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abstract = "The adoption and effective use of information and communication technologies (ICT) has the potential to yield significant benefits in the least developed countries (LDCs), which are recognized as the most vulnerable in the international community. The aim of this study was to investigate strategies to advance the use of ICT in the public sector in LDCs, with the aim of improving services and outcomes for government and citizens. A multilevel framework for analysis was developed, consistent with a structuration-type theoretical approach. A meta-analysis of data gathered in a UN study of e-government readiness was performed, focussing on the developing countries that have greatly improved their relative positions recently. In general, the findings support the multilevel approach. At the national level, a low level of economic development, poor infrastructure and political unrest are inhibitors of public sector ICT progress. At a base level, access by individuals and organizations to ICT tools and IT-related education is necessary for e-government to be feasible. Some strategies were observed to be linked to progress with e-government across a number of developing countries: leadership and willingness to initiate change within the government sector, an incremental, step-by-step approach to development, and some sensitivity to local and cultural needs.",
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Imran, A & Gregor, S 2005, Strategies for ICT use in the public sector in the least developed countries: A crosscountry analysis. in B Campbell, J Underwood & D Bunker (eds), Proceedings of the 16th Australasian Conference on Information Systems (ACIS 2005), November 30 - December 2, 2005, Sydney, Australia. vol. 16, Australasian Chapter of the Association for Information Systems, Sydney, Australia, pp. 1-11, 16th Australasian Conference on Information Systems, ACIS 2005, Sydney, NSW, Australia, 29/11/05.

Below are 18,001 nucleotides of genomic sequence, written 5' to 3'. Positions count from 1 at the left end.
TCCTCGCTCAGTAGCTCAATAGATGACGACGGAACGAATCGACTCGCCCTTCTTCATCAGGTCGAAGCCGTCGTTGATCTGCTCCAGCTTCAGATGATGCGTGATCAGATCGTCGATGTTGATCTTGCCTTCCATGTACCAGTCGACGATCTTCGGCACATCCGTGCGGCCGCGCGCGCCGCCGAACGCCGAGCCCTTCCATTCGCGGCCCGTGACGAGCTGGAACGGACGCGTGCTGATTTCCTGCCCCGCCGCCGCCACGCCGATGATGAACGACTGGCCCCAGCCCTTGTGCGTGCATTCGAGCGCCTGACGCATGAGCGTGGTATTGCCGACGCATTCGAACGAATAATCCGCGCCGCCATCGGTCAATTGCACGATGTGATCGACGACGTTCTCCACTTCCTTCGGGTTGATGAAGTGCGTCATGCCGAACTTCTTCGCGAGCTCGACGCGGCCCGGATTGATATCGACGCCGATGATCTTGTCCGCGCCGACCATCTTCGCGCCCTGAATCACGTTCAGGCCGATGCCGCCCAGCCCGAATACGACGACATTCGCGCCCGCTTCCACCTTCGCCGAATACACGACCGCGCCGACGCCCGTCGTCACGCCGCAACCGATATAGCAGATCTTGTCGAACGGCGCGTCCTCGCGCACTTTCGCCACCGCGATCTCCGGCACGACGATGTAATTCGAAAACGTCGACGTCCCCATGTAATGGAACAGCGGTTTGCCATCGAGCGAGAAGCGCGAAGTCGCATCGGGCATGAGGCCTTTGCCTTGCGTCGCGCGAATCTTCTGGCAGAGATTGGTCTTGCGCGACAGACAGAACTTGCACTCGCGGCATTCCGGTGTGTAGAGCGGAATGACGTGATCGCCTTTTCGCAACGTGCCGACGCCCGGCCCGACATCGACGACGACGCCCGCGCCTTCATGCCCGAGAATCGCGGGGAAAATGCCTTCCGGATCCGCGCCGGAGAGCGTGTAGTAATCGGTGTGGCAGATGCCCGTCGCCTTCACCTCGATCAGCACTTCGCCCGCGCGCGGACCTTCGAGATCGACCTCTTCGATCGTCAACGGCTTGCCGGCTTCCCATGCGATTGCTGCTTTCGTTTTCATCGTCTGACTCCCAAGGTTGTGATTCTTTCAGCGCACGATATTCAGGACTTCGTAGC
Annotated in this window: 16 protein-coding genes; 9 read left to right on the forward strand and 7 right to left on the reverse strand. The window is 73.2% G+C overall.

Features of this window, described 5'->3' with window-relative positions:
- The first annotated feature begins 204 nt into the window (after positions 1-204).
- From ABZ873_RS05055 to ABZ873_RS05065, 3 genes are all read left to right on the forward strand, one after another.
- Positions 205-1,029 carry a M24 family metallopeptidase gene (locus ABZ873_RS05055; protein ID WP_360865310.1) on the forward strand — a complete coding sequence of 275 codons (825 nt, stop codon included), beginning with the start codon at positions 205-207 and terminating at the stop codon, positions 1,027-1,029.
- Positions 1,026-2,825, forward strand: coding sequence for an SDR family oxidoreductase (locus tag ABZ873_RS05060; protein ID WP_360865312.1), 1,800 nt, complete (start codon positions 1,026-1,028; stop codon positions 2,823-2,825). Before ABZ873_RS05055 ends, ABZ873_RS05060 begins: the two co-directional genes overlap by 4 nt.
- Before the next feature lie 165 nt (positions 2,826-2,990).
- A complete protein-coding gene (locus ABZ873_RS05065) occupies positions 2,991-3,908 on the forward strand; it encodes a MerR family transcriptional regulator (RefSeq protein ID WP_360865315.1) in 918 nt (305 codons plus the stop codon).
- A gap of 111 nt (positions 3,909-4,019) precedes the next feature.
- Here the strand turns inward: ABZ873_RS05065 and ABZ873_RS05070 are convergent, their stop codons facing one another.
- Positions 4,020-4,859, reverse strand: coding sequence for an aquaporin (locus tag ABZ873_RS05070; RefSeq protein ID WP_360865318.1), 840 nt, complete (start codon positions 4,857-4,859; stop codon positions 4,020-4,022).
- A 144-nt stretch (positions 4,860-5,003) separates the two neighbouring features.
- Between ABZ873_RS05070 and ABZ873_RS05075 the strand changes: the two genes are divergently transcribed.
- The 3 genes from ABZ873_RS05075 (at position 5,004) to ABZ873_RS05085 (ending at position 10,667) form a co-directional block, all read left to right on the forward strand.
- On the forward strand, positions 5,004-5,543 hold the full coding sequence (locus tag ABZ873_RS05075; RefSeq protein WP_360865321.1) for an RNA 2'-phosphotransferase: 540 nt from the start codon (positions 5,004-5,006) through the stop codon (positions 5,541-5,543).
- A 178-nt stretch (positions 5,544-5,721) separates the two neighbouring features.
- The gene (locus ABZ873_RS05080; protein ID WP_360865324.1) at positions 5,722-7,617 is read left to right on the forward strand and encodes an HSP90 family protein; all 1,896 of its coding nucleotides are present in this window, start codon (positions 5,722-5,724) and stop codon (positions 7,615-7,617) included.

Strategies for ICT use in the public sector in the least developed countries : A crosscountry analysis. / Imran, Ahmed; Gregor, Shirley.

Proceedings of the 16th Australasian Conference on Information Systems (ACIS 2005), November 30 - December 2, 2005, Sydney, Australia. ed. / Bruce Campbell; Jim Underwood; Deborah Bunker. Vol. 16 Sydney, Australia : Australasian Chapter of the Association for Information Systems, 2005. p. 1-11.

Research output: A Conference proceeding or a Chapter in BookConference contribution

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PB - Australasian Chapter of the Association for Information Systems

CY - Sydney, Australia

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Imran A, Gregor S. Strategies for ICT use in the public sector in the least developed countries: A crosscountry analysis. In Campbell B, Underwood J, Bunker D, editors, Proceedings of the 16th Australasian Conference on Information Systems (ACIS 2005), November 30 - December 2, 2005, Sydney, Australia. Vol. 16. Sydney, Australia: Australasian Chapter of the Association for Information Systems. 2005. p. 1-11